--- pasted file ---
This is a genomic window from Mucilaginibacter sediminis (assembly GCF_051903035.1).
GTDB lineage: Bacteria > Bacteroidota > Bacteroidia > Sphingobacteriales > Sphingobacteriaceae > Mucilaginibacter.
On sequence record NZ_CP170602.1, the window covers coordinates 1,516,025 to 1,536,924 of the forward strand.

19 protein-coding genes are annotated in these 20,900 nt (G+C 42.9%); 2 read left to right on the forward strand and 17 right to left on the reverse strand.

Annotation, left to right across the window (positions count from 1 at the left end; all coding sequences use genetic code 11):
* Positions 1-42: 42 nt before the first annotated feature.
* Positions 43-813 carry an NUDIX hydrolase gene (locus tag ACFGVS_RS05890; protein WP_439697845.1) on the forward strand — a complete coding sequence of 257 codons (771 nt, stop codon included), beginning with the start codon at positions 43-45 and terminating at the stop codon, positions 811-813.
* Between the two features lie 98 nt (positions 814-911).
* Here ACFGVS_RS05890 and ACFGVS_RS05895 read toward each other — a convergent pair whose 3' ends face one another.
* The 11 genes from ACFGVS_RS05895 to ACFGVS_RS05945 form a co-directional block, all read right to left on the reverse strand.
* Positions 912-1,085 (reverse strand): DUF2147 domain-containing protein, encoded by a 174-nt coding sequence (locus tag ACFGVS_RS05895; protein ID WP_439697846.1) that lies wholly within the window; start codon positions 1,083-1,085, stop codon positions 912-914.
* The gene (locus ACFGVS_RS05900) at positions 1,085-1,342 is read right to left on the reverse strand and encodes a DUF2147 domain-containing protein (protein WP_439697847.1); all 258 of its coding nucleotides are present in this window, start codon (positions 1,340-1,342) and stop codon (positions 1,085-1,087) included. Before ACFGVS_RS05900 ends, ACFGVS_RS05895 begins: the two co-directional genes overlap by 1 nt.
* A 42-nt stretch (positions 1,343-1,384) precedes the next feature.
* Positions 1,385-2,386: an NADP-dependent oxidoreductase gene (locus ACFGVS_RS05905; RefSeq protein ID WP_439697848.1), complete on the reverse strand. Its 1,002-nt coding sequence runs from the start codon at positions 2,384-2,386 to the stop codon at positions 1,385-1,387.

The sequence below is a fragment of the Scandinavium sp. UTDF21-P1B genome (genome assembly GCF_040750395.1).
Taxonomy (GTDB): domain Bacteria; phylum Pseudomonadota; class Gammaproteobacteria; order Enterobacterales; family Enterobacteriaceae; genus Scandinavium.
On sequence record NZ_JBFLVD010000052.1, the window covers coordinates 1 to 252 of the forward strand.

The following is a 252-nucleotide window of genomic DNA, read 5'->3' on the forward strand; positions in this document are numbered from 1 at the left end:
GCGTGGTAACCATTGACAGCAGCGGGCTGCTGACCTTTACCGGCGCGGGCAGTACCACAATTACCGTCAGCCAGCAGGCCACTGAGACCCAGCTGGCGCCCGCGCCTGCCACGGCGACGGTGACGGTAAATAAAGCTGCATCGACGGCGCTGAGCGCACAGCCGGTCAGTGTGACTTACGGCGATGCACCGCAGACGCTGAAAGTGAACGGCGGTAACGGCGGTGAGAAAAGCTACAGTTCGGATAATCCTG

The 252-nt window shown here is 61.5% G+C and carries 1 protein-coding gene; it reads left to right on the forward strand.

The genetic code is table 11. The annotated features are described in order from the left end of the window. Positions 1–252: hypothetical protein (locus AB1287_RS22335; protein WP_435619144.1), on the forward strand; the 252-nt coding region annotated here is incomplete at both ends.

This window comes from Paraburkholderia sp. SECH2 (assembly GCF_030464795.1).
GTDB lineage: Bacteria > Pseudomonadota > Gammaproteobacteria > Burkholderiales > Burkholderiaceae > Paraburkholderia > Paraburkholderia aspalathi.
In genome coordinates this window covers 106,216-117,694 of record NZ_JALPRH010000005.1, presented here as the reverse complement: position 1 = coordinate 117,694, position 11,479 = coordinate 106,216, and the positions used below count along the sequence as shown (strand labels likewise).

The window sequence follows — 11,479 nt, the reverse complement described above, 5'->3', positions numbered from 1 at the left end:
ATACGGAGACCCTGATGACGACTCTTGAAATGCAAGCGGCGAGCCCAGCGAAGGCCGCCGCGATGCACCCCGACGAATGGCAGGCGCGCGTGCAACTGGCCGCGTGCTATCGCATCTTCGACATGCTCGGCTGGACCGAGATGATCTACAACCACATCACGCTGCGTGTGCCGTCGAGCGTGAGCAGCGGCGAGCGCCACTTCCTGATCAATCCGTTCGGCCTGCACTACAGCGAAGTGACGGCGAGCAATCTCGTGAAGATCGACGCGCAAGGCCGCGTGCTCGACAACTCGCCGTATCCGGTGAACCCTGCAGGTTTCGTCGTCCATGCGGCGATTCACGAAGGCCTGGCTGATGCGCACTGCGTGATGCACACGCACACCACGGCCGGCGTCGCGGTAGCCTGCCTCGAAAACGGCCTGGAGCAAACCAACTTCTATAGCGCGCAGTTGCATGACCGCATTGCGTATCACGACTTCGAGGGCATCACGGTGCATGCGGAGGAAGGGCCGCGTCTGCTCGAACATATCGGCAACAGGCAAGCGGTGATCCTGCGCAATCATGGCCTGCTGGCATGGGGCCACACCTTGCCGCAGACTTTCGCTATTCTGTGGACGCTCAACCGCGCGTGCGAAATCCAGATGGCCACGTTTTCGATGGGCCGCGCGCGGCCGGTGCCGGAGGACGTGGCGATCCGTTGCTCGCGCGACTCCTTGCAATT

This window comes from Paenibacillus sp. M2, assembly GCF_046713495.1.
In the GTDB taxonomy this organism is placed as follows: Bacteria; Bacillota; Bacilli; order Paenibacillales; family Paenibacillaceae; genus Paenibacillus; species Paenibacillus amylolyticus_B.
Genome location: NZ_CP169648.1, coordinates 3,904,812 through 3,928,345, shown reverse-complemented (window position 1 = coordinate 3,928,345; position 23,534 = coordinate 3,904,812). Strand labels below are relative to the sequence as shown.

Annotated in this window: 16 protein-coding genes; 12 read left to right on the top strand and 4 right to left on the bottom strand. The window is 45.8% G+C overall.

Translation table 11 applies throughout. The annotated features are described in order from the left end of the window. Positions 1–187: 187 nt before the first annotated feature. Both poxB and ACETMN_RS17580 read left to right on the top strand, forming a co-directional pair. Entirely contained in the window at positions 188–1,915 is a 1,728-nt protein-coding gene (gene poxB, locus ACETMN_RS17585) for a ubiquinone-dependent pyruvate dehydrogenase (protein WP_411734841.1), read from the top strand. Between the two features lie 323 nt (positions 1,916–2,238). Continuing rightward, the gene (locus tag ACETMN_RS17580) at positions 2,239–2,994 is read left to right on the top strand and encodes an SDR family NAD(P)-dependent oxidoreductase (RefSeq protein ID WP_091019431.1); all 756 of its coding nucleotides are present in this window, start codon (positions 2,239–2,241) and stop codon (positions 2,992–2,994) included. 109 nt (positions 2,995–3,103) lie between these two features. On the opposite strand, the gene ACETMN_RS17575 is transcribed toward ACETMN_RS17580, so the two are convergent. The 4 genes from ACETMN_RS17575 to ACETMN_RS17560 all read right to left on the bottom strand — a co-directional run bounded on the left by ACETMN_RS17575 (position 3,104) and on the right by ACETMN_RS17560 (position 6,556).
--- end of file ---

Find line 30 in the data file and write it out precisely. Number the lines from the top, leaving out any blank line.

Annotated in this window: 16 protein-coding genes; 12 read left to right on the top strand and 4 right to left on the bottom strand. The window is 45.8% G+C overall.